4. The AI Singularity
The technological singularity is when artificial intelligence becomes intelligent enough—which is called Artificial General Intelligence, or AGI—that it can improve itself constantly. The more it improves itself, the more intelligent it becomes, and the faster it improves itself, and the more intelligent it becomes, in a virtuous cycle that makes it intelligent like a god. This process would accelerate over time, since a more intelligent AI can figure out ways to improve its data, energy, and processing power.
Tim Urban puts it this way in his fabulous blog WaitButWhy:
And explains it more scientifically this way:
It is believed that this runaway process, called Intelligence Explosion, will either kill us all—if the AI’s interests are not aligned with ours—or get us an AI that is so vastly more intelligent than humans that it could solve trivially any problem we haven’t been able to solve yet. Including reversing aging, freezing humans to properly conserve them, thaw them, cure us of any disease, or upload us to the Internet. So this could really be the nuclear option of eternal life.
So when will that happen? Well, according to Metaculus, a weak version of this would happen as soon as 2029, and a stronger version of this by 2040.
The famous Ray Kurzweil, author of The Singularity Is Near, put the singularity around 2045.
If any of these predictions is true, very soon after the singularity, we will be either dead or reach eternal life.
That means that if you survive the next 20-40 years, you might live forever.
In fact, you might not even need to survive 20 years. If you freeze yourself now and the singularity happens in 20 years, odds are very high that the AGI will figure out a way to thaw you and reconstruct any part of your brain that might have decayed during the freezing process, as long as the information about the previous state of your brain has not completely disappeared.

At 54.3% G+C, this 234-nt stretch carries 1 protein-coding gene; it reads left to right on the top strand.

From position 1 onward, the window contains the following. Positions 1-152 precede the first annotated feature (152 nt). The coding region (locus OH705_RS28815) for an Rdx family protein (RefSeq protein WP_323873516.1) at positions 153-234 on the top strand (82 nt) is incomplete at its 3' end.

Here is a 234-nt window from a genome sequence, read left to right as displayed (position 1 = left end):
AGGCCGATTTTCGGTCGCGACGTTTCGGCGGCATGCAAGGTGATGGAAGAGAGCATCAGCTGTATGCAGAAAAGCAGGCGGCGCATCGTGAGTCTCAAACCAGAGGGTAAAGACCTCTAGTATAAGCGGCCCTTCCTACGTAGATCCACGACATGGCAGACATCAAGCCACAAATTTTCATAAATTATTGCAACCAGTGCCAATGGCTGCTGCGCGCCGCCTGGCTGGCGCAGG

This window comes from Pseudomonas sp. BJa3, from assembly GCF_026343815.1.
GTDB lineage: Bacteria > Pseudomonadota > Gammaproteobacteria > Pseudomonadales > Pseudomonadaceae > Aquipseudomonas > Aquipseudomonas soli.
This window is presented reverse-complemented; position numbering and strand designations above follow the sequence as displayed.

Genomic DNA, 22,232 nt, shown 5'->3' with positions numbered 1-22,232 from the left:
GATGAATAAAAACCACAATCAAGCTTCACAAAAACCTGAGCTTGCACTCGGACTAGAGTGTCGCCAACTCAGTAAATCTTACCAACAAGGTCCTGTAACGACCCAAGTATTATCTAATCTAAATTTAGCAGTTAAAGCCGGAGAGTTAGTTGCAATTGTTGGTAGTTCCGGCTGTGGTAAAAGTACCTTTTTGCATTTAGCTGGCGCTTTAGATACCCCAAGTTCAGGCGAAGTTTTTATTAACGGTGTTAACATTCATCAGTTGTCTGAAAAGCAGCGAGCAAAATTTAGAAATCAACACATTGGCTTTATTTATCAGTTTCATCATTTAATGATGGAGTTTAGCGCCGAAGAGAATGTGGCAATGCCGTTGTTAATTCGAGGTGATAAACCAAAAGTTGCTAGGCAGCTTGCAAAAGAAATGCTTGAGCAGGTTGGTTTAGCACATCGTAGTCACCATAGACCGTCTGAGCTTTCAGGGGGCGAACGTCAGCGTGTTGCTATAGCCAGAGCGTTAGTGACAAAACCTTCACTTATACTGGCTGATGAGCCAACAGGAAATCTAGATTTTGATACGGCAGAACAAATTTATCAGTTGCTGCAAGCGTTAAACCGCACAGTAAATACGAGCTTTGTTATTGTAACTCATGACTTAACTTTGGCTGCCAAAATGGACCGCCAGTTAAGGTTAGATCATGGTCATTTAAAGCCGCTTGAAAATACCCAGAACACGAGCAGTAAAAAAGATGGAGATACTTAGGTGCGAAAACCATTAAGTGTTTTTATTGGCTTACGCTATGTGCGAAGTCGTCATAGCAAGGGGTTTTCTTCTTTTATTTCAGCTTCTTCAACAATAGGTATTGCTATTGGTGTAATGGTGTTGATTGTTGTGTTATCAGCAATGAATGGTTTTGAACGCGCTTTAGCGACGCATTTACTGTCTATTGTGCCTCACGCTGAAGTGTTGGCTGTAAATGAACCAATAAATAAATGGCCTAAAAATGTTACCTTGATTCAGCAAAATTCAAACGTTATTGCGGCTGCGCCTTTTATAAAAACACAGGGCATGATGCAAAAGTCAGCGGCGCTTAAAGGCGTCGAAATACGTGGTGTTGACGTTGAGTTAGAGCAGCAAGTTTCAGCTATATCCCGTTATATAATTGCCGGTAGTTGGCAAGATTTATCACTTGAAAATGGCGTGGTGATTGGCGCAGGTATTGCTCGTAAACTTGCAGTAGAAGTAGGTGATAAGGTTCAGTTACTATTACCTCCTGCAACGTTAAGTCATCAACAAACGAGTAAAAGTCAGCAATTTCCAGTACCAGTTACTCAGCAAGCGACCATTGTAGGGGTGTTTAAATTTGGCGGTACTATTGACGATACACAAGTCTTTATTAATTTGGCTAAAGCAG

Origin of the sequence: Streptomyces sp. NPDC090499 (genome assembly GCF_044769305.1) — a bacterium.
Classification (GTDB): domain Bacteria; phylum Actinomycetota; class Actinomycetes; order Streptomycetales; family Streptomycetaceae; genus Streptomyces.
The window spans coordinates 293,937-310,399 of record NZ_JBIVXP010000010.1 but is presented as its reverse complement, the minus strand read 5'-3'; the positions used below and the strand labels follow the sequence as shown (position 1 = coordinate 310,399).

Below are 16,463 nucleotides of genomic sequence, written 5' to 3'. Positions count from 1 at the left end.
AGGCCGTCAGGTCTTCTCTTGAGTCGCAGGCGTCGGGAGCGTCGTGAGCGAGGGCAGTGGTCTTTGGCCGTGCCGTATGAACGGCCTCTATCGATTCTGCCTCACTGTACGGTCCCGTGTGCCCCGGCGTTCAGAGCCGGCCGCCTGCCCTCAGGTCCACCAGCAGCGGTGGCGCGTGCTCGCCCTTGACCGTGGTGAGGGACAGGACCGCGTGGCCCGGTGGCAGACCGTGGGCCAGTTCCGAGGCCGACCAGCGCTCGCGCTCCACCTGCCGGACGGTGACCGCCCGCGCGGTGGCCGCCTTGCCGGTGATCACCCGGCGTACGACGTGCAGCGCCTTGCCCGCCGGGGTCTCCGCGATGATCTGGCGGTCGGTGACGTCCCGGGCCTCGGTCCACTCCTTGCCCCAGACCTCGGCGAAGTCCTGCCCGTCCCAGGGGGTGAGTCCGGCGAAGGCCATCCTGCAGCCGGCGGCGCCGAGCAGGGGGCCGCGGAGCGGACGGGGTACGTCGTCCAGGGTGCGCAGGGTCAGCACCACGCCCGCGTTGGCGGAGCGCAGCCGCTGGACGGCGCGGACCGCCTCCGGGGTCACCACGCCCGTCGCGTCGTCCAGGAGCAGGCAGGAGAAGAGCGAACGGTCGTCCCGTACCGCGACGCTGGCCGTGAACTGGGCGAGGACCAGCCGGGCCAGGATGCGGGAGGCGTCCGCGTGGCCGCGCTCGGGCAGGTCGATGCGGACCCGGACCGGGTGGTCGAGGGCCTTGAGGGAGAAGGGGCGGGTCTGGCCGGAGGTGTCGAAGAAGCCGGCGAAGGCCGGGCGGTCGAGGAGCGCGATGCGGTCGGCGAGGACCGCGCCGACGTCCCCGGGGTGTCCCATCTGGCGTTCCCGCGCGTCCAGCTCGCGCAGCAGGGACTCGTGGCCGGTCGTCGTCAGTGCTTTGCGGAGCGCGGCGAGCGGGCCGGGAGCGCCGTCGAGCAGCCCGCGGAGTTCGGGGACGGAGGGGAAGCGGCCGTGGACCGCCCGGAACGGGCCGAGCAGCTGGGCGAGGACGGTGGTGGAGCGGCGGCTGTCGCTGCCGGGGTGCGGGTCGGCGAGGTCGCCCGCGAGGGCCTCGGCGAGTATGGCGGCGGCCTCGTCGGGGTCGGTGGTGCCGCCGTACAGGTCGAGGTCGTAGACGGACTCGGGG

If you freeze yourself today, you might reach eternal life in a few decades while you sleep.
It’s worth a shot.
This leaves a couple of questions:
Should we live forever? What would happen if we never die?
How can you increase the odds of making it to that date? How can we slow down aging today?
I’ll cover the first in this week’s premium article, and the 2nd in next week’s.
Inspired by Jason Crawford’s quote: “We who are alive today could either be the first immortal generation—or the last mortal one.” Source.
This is not an argument that many people are acquainted with, so it’s worth dwelling on it a bit. Your thoughts and your consciousness emerge from the brain in a way that we don’t understand well yet. But at the end of the day, our brains are an information management device, which gets information from its senses, processes it, and out of it comes thoughts and behaviors. If you are able to know exactly how it processes information, and replicate that process exactly, you might not even need to understand it. The field of AI has the same debate today. Some people think that the most advanced AIs today are fundamentally dumb: they will need a different architecture to become intelligent like humans. Others believe that’s not necessary. Maybe they are simply not big enough.
We don’t need to understand how the consciousness works either in order to replicate it. If it emerges from the brain’s structure, replicating the brain’s structure should make consciousness emerge too.
It’s like freezing, but with a special process that doesn’t create crystals, and hence doesn’t break cells.
It’s what’s called expected value in probabilities. For example, if a lottery ticket costs $25k and has a 5% chance of getting you the prize, it’s as if you were spending $500k to get the prize. A risk-neutral person would buy that lottery ticket if they valued the prize above $500k. That’s why I’m saying it’s like valuing life at $500k.